|The percentages and the numbers (n) represent the proportion of the population concerned, as assessed by the patient him/herself and his/her caregiver on a five-point scale at the last examination.|
Safety was assessed in all 91 patients. Seven patients (all bedridden) died from pneumonia due to severe dysphagia. One patient suffered cardiac arrest after the gastrostomy, despite the absence of obvious surgical and anesthesia-related anomalies. All adverse events are reported in Table 3. Four patients had a peritoneal reaction qualified as peritonitis. Two cases of severe psychosis were noted. In the 42% of patients who had suffered from severe hallucinations before initiation of duodenal levodopa infusion, none reported a worsening. One or more technical problems were noted in 62.6% (n = 57) of the patients. Technical aspects led to discontinuation in six patients. One elderly, female subject discontinued the treatment after complaining that the pump was too heavy.
Table 3. Safety of duodenal levodopa infusion in all 91 patients
|Adverse events||Frequency (n = 91)||Adverse events||Frequency (n = 91)||Leading to discontinuation|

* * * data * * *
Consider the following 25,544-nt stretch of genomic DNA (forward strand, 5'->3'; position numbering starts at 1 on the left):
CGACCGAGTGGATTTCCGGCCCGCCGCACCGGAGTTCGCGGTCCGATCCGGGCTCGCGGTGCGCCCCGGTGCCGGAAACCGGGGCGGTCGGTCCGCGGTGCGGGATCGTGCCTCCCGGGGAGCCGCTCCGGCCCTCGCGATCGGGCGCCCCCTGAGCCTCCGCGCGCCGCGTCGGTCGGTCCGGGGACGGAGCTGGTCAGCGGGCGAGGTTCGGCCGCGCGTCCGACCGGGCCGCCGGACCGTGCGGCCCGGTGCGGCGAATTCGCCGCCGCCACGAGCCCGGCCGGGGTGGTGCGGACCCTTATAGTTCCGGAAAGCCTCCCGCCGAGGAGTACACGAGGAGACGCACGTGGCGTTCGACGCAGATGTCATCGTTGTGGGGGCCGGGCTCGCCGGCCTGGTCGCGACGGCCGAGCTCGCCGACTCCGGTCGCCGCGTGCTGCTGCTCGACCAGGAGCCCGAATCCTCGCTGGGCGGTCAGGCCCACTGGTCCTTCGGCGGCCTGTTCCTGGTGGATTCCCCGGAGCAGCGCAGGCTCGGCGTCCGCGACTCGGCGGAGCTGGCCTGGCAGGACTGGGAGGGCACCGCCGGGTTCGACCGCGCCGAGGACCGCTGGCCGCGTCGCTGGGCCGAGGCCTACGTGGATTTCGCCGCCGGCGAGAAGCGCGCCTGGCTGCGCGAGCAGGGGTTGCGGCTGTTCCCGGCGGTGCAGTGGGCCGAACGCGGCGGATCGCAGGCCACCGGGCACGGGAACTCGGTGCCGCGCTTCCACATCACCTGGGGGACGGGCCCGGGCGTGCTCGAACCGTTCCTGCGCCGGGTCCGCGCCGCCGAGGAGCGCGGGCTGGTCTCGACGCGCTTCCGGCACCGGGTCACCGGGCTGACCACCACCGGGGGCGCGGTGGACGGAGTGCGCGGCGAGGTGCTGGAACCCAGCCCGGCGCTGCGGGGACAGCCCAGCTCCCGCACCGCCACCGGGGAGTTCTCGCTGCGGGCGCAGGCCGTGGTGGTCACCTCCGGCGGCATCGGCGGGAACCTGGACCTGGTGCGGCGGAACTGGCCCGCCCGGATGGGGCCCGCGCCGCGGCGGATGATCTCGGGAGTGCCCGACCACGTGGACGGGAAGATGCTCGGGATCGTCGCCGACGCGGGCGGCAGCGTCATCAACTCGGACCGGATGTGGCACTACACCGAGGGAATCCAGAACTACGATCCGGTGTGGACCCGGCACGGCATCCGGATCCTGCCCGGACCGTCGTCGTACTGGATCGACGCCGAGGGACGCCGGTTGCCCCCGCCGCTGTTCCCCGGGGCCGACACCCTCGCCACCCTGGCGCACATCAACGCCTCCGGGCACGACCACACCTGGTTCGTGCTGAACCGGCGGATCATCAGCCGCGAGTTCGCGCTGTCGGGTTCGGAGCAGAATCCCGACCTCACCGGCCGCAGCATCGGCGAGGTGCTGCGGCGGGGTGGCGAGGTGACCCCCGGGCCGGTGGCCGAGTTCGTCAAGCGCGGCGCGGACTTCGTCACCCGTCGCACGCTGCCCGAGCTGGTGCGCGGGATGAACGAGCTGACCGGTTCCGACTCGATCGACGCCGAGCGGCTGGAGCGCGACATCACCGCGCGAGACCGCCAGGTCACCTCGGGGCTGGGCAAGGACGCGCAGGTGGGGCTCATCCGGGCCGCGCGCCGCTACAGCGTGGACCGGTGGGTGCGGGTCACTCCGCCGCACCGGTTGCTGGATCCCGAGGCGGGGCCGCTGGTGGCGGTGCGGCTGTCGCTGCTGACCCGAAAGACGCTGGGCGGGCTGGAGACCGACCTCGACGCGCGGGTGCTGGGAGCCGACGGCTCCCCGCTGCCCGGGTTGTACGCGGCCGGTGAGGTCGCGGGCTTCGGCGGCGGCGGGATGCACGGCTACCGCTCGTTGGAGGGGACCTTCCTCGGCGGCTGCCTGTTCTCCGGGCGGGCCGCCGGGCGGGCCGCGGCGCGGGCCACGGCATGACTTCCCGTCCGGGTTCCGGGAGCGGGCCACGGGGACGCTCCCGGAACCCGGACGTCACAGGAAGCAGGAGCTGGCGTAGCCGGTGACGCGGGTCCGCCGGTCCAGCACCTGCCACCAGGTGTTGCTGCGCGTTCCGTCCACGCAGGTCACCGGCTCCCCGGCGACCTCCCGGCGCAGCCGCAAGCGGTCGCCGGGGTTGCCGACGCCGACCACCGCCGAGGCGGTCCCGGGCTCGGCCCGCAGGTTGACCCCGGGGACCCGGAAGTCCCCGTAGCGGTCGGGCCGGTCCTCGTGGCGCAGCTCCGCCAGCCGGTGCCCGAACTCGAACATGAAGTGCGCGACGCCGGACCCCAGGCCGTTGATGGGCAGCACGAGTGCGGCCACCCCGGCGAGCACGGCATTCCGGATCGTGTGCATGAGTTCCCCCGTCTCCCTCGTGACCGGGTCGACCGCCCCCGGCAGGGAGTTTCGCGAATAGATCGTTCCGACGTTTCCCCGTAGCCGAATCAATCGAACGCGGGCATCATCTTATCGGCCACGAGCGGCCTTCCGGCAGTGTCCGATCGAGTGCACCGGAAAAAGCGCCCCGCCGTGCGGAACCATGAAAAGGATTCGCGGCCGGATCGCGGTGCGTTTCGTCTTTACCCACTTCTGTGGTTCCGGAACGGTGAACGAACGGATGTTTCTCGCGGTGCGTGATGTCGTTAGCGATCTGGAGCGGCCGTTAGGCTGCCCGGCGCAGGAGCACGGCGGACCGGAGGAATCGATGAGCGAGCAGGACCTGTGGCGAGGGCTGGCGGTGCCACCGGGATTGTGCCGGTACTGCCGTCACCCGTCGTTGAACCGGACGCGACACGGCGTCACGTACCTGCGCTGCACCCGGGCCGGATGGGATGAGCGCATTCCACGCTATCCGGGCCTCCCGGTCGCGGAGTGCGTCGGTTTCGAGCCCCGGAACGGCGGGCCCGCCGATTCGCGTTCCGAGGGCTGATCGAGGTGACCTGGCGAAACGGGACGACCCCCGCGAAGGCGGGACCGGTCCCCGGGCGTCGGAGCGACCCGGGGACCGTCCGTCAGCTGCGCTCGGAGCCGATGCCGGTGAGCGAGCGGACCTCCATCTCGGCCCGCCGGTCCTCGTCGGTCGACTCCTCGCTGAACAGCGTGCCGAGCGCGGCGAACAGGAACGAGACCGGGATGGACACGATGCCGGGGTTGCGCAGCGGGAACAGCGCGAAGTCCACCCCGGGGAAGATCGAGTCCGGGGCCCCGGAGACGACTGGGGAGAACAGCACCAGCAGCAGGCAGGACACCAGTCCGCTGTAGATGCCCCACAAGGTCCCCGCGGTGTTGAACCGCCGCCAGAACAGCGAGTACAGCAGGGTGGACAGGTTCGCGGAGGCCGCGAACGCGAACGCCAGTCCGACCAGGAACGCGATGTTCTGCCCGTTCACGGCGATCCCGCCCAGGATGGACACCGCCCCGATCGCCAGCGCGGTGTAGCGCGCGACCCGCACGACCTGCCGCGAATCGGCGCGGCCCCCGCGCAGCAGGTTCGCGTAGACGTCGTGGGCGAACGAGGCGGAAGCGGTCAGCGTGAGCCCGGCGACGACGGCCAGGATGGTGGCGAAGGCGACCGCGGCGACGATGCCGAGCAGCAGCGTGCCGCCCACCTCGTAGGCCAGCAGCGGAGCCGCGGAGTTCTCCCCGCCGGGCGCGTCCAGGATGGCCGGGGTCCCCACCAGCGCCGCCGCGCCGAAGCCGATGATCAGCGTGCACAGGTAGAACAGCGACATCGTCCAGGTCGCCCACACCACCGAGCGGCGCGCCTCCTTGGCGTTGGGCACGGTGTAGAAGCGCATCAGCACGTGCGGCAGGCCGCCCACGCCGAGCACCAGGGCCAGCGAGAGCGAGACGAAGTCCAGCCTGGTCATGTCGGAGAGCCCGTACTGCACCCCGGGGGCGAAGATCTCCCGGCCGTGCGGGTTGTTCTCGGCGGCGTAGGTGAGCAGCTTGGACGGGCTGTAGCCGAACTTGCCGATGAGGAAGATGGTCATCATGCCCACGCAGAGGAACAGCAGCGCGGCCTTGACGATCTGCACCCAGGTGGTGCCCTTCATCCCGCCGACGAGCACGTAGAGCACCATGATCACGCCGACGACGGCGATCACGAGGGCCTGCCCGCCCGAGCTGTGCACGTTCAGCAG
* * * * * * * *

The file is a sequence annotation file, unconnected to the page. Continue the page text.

|Related to levodopa treatment||2.2% (n = 2)||Severe psychosis induction within a week of starting treatment||2.2% (n = 2)||2.2% (n = 2)|
|Related to gastrostomy||18% (n = 18)||Peritonitis||4.3% (n = 4)||No|
|Transient, benign, local treated infection||9.8% (n = 9)||1% (n = 1)|
|Persistent, benign, local inflammation||2.2% (n = 2)||No|
|Transient, benign, local inflammation||3.3% (n = 3)||No|
|Related to technical aspects and requiring replacement||62.6% (n = 57)||Pump failure||5.5% (n = 5)||No|
|Inner tube disconnected responsible for leakage||19.8% (n = 18)||No|
|Inner tube pulled out because of severe motor handicap or dementia||17.5% (n = 16)||3.3% (n = 3)|
|Inner tube obstructed||16.5% (n = 15)||No|
|Inner tube dislocated with secondary migration in the intestine||20.8% (n = 19)||3.3% (n = 3)|
|Adverse events classified according to their relationship with (1) levodopa treatment, (2) gastrostomy, or (3) technical aspects.|